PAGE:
When the Academy of Motion Picture Arts and Sciences looked
back at 1945, it gave its Best Picture award to Billy Wilder's The Lost Weekend. That is in no sense a bad movie, but it manages on the one
hand to feel heavy-handed while on the other hand bowdlerizing its source
material. I think it's one of Wilder's weaker efforts.
1. I Know Where I'm
Written and directed by Michael Powell and Emeric
A romantic comedy with something pagan simmering beneath it.
2. Ivan the Terrible,
Written and directed by Sergei Eisenstein
Stalin had an infamously ambivalent attitude toward this
film and its sequel: He endorsed the first installment, then suppressed the
second when he realized the parallels to his career weren't so flattering after
all. Both pictures are deliberately, grandly overstylized, like an opera or a
3. Scarlet Street
Directed by Fritz Lang
Written by Dudley Nichols, from a play by Andre Mouezy-Eon
and a novel by Georges De La Fouchardiere
"Who do you think you are? My guardian angel?"
"Not me, honey. I lost those wings a long time ago."
4. Open City
Directed by Roberto Rossellini
Written by Sergio Amidei and Federico Fellini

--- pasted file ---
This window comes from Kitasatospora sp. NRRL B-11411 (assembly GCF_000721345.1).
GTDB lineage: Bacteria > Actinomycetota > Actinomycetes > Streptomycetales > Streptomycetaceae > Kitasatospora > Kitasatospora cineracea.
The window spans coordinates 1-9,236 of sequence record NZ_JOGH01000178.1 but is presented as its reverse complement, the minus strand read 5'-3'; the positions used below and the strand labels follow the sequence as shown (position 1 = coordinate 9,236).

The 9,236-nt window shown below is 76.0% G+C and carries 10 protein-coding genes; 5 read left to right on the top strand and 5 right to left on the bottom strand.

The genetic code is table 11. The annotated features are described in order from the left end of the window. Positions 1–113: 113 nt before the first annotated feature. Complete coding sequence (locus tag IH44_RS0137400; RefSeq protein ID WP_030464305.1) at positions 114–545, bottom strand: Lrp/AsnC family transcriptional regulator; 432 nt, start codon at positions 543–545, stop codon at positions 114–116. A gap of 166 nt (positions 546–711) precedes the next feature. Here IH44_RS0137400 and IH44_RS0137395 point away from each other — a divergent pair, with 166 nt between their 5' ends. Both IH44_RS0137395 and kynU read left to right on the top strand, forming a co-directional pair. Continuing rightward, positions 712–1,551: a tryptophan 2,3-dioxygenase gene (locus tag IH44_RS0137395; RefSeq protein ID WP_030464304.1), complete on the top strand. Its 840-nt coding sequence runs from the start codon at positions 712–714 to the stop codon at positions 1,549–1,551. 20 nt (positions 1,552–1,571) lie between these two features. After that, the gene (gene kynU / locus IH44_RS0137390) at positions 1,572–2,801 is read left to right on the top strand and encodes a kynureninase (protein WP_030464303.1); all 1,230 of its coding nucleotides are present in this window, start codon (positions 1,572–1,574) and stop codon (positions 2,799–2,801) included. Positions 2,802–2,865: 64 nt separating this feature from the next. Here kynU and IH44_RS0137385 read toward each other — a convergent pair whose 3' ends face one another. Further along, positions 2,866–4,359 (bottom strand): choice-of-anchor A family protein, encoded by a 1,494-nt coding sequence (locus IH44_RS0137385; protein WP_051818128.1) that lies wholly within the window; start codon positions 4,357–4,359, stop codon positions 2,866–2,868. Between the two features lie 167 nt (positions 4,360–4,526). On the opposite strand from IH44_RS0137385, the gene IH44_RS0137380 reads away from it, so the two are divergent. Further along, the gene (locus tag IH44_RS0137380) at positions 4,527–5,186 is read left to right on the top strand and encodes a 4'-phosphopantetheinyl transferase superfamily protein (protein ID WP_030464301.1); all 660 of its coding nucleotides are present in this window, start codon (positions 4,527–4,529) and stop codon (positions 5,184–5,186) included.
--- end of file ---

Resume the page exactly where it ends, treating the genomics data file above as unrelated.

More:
A ground-eye view of the resistance in World War II.
5. Isle of the Dead
Directed by Mark Robson
Written by Josef Mischel and Ardel Wray
As is often the case with Val Lewton's horror pictures, this
illustrates the Thomas Theorem: "If men define situations as real, they
are real in their consequences."
6. Les Dames du Bois
Directed by Robert Bresson
Written by Bresson and Jean Cocteau
Apparently, if you combine Cocteau with Bresson you get a
7. The Spiral
Directed by Robert Siodmak
Written by Mel Dinelli, from a novel by Ethel Lina White
Siodmak kept pumping out these atmospheric noir thrillers in
the '40s, and an awful lot of them hold up really well.
8. The Picture of
Directed by Albert Lewin
Written by Lewin, from a novel by Oscar Wilde
Wilde inspired so many bad movies—delicate, middlebrow piles
of reverence whose creators never forgot they were adapting a canonized Great
Author. It's a special pleasure when someone actually does justice to one of
9. Children of
Directed by Marcel Carne
Written by Jacques Prevert
"Novelty is as old as the hills."
Directed by Edgar G. Ulmer
Written by Martin Goldsmith, from his novel
I like the theory that this whole delirious tale is one
man's dubious alibi for crimes he really did commit, and that the film's
inconsistencies and glitches are actually just the holes in his story.
11. Fallen Angel
12. The Body Snatcher
13. My Name Is Julia
Ross (Joseph H. Lewis)
14. Draftee Daffy
15. Mildred Pierce
16. Le Vampire
17. Swing Shift
Cinderella (Tex Avery)
18. Wonder Man (H.
19. The Screwy Truant
20. The Wicked Lady
Plus a shout-out to the concerto sequence in Hangover Square.
Of the films of 1945 that I haven't seen, I'm most interested in The Enchanted Cottage.